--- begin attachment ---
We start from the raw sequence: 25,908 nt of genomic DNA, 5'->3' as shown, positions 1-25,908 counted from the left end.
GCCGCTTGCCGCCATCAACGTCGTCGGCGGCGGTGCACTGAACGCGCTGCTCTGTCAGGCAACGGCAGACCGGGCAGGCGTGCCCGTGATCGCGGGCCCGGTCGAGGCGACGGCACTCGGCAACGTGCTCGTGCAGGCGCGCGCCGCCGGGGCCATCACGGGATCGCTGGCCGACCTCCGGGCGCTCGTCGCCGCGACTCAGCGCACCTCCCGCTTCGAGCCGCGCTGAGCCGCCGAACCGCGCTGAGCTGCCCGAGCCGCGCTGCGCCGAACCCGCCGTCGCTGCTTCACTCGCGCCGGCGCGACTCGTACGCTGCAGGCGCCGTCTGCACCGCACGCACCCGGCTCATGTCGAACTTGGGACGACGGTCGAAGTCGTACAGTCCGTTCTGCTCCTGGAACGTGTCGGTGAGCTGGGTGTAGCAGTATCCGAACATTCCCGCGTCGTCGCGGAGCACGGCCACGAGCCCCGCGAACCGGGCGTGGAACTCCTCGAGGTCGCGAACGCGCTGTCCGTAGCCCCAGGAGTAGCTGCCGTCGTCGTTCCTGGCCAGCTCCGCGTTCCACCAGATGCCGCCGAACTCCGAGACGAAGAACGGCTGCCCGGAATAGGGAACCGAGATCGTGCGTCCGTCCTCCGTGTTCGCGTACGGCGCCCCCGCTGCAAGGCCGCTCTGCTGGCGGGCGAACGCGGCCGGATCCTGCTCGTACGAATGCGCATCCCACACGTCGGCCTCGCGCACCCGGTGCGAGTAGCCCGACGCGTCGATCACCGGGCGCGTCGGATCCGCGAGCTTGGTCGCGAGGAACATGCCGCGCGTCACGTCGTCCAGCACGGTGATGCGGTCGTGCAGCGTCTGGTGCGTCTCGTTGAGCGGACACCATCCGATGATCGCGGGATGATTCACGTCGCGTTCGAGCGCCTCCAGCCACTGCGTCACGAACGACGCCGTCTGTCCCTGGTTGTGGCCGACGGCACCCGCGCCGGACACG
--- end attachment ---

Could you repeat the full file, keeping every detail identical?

We start from the raw sequence: 25,908 nt of genomic DNA, 5'->3' as shown, positions 1-25,908 counted from the left end.
GCCGCTTGCCGCCATCAACGTCGTCGGCGGCGGTGCACTGAACGCGCTGCTCTGTCAGGCAACGGCAGACCGGGCAGGCGTGCCCGTGATCGCGGGCCCGGTCGAGGCGACGGCACTCGGCAACGTGCTCGTGCAGGCGCGCGCCGCCGGGGCCATCACGGGATCGCTGGCCGACCTCCGGGCGCTCGTCGCCGCGACTCAGCGCACCTCCCGCTTCGAGCCGCGCTGAGCCGCCGAACCGCGCTGAGCTGCCCGAGCCGCGCTGCGCCGAACCCGCCGTCGCTGCTTCACTCGCGCCGGCGCGACTCGTACGCTGCAGGCGCCGTCTGCACCGCACGCACCCGGCTCATGTCGAACTTGGGACGACGGTCGAAGTCGTACAGTCCGTTCTGCTCCTGGAACGTGTCGGTGAGCTGGGTGTAGCAGTATCCGAACATTCCCGCGTCGTCGCGGAGCACGGCCACGAGCCCCGCGAACCGGGCGTGGAACTCCTCGAGGTCGCGAACGCGCTGTCCGTAGCCCCAGGAGTAGCTGCCGTCGTCGTTCCTGGCCAGCTCCGCGTTCCACCAGATGCCGCCGAACTCCGAGACGAAGAACGGCTGCCCGGAATAGGGAACCGAGATCGTGCGTCCGTCCTCCGTGTTCGCGTACGGCGCCCCCGCTGCAAGGCCGCTCTGCTGGCGGGCGAACGCGGCCGGATCCTGCTCGTACGAATGCGCATCCCACACGTCGGCCTCGCGCACCCGGTGCGAGTAGCCCGACGCGTCGATCACCGGGCGCGTCGGATCCGCGAGCTTGGTCGCGAGGAACATGCCGCGCGTCACGTCGTCCAGCACGGTGATGCGGTCGTGCAGCGTCTGGTGCGTCTCGTTGAGCGGACACCATCCGATGATCGCGGGATGATTCACGTCGCGTTCGAGCGCCTCCAGCCACTGCGTCACGAACGACGCCGTCTGTCCCTGGTTGTGGCCGACGGCACCCGCGCCGGACACG